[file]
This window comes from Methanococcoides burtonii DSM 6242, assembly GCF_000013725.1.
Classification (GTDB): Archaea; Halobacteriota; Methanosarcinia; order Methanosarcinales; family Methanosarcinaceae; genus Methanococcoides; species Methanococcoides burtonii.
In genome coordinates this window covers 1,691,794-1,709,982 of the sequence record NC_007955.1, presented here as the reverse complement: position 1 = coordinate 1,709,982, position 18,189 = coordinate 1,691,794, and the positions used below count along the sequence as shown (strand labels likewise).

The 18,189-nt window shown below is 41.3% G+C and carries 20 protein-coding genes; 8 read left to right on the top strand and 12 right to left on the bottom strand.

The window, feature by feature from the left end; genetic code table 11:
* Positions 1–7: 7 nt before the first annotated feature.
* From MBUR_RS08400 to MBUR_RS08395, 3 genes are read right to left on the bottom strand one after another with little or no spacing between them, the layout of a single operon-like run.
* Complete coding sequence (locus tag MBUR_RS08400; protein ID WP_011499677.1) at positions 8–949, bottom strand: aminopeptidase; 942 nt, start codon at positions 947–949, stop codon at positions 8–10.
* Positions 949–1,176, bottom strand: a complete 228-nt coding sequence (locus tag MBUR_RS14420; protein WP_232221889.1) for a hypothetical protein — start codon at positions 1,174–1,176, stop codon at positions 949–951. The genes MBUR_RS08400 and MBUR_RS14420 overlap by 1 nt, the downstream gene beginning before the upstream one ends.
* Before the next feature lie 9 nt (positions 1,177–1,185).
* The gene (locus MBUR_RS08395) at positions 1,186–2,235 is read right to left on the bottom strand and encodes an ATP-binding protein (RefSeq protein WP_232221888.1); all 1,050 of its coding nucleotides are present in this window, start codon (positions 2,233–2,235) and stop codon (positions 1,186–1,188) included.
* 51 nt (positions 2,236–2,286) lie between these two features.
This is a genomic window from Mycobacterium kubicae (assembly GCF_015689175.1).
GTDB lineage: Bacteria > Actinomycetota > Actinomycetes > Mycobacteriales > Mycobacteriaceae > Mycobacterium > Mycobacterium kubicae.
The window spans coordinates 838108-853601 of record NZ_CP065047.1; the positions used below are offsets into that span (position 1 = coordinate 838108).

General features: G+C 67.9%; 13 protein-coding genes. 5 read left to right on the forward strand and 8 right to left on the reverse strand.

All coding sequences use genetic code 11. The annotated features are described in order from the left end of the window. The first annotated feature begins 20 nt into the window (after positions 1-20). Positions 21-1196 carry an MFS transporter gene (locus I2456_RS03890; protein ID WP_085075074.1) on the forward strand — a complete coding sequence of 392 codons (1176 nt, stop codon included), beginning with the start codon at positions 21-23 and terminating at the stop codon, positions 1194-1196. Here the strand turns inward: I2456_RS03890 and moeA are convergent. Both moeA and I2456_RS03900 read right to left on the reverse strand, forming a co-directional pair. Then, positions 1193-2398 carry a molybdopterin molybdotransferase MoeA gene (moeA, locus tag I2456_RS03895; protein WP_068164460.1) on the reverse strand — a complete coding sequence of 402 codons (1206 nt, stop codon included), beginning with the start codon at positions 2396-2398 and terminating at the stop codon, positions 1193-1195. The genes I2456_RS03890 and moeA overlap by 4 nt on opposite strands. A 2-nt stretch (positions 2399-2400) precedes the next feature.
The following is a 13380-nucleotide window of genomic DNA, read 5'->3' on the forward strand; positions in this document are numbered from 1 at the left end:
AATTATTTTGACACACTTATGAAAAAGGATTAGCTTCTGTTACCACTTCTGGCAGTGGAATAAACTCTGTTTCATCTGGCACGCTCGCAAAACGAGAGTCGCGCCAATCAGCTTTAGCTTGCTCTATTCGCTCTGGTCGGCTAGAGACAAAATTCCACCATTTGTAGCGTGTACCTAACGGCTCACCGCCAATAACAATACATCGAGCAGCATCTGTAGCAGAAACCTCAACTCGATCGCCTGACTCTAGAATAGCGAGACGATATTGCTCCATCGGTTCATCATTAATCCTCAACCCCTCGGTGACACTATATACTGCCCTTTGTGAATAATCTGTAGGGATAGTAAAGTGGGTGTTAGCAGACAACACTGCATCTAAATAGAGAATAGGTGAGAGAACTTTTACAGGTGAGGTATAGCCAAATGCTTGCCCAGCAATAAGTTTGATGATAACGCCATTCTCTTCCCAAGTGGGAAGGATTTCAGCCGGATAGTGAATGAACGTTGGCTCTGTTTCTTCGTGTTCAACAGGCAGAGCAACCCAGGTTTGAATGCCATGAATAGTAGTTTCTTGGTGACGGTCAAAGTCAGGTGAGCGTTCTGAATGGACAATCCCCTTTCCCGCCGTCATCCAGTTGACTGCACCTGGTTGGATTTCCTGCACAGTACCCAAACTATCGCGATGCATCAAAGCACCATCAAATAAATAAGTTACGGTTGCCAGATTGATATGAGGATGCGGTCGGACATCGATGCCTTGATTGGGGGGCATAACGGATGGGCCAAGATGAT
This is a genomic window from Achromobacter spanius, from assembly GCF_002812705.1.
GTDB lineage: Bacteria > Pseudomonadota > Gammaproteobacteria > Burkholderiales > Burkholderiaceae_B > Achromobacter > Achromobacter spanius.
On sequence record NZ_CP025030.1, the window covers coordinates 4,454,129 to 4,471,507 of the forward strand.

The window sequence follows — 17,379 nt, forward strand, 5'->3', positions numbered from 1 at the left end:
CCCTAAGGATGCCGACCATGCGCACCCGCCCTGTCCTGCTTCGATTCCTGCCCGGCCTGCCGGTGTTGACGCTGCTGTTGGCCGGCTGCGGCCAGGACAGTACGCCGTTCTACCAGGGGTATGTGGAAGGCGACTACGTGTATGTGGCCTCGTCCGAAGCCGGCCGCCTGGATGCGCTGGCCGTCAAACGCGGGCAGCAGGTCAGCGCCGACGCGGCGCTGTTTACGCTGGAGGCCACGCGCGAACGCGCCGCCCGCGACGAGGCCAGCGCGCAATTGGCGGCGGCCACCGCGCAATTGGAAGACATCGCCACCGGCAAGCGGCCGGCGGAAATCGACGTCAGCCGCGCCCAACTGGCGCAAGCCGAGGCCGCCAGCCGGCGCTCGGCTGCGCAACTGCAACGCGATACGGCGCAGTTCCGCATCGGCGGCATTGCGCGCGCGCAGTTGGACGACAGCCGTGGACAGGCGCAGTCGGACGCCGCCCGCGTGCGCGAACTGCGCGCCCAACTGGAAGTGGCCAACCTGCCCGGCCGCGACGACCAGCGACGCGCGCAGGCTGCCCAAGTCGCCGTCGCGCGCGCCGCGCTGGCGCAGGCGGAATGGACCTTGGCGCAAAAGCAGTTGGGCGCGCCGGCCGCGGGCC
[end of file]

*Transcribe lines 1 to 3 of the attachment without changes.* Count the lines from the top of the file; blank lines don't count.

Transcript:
This window comes from Methanococcoides burtonii DSM 6242, assembly GCF_000013725.1.
Classification (GTDB): Archaea; Halobacteriota; Methanosarcinia; order Methanosarcinales; family Methanosarcinaceae; genus Methanococcoides; species Methanococcoides burtonii.
In genome coordinates this window covers 1,691,794-1,709,982 of the sequence record NC_007955.1, presented here as the reverse complement: position 1 = coordinate 1,709,982, position 18,189 = coordinate 1,691,794, and the positions used below count along the sequence as shown (strand labels likewise).